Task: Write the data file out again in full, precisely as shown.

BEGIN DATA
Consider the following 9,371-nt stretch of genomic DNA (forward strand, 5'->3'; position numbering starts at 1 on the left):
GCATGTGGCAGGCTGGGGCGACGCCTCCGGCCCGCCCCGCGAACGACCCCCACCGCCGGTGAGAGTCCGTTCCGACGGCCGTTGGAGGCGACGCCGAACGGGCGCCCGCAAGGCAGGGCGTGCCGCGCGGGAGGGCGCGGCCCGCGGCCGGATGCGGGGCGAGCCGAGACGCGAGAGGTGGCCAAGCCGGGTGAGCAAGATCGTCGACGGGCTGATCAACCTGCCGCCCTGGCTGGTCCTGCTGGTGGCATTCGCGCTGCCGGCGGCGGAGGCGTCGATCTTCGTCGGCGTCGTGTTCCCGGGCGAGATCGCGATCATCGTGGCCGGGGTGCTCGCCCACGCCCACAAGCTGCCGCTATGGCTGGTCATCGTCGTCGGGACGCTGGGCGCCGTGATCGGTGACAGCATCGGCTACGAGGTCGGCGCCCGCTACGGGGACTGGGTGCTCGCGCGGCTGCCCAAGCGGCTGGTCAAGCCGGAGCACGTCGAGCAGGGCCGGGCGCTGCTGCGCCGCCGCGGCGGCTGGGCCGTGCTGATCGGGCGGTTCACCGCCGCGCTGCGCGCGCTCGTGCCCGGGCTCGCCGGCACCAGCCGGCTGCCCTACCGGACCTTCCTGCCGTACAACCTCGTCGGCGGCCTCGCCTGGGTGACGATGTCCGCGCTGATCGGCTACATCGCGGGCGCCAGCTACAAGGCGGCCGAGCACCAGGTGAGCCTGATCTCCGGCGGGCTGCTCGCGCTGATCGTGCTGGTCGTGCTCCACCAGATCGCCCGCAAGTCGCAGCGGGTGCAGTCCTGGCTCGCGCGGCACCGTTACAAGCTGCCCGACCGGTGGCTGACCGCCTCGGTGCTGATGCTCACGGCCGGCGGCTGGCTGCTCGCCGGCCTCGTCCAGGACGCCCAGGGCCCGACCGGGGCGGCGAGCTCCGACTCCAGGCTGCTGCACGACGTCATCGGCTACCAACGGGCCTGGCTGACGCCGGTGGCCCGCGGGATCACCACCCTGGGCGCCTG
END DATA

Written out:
Consider the following 9,371-nt stretch of genomic DNA (forward strand, 5'->3'; position numbering starts at 1 on the left):
GCATGTGGCAGGCTGGGGCGACGCCTCCGGCCCGCCCCGCGAACGACCCCCACCGCCGGTGAGAGTCCGTTCCGACGGCCGTTGGAGGCGACGCCGAACGGGCGCCCGCAAGGCAGGGCGTGCCGCGCGGGAGGGCGCGGCCCGCGGCCGGATGCGGGGCGAGCCGAGACGCGAGAGGTGGCCAAGCCGGGTGAGCAAGATCGTCGACGGGCTGATCAACCTGCCGCCCTGGCTGGTCCTGCTGGTGGCATTCGCGCTGCCGGCGGCGGAGGCGTCGATCTTCGTCGGCGTCGTGTTCCCGGGCGAGATCGCGATCATCGTGGCCGGGGTGCTCGCCCACGCCCACAAGCTGCCGCTATGGCTGGTCATCGTCGTCGGGACGCTGGGCGCCGTGATCGGTGACAGCATCGGCTACGAGGTCGGCGCCCGCTACGGGGACTGGGTGCTCGCGCGGCTGCCCAAGCGGCTGGTCAAGCCGGAGCACGTCGAGCAGGGCCGGGCGCTGCTGCGCCGCCGCGGCGGCTGGGCCGTGCTGATCGGGCGGTTCACCGCCGCGCTGCGCGCGCTCGTGCCCGGGCTCGCCGGCACCAGCCGGCTGCCCTACCGGACCTTCCTGCCGTACAACCTCGTCGGCGGCCTCGCCTGGGTGACGATGTCCGCGCTGATCGGCTACATCGCGGGCGCCAGCTACAAGGCGGCCGAGCACCAGGTGAGCCTGATCTCCGGCGGGCTGCTCGCGCTGATCGTGCTGGTCGTGCTCCACCAGATCGCCCGCAAGTCGCAGCGGGTGCAGTCCTGGCTCGCGCGGCACCGTTACAAGCTGCCCGACCGGTGGCTGACCGCCTCGGTGCTGATGCTCACGGCCGGCGGCTGGCTGCTCGCCGGCCTCGTCCAGGACGCCCAGGGCCCGACCGGGGCGGCGAGCTCCGACTCCAGGCTGCTGCACGACGTCATCGGCTACCAACGGGCCTGGCTGACGCCGGTGGCCCGCGGGATCACCACCCTGGGCGCCTG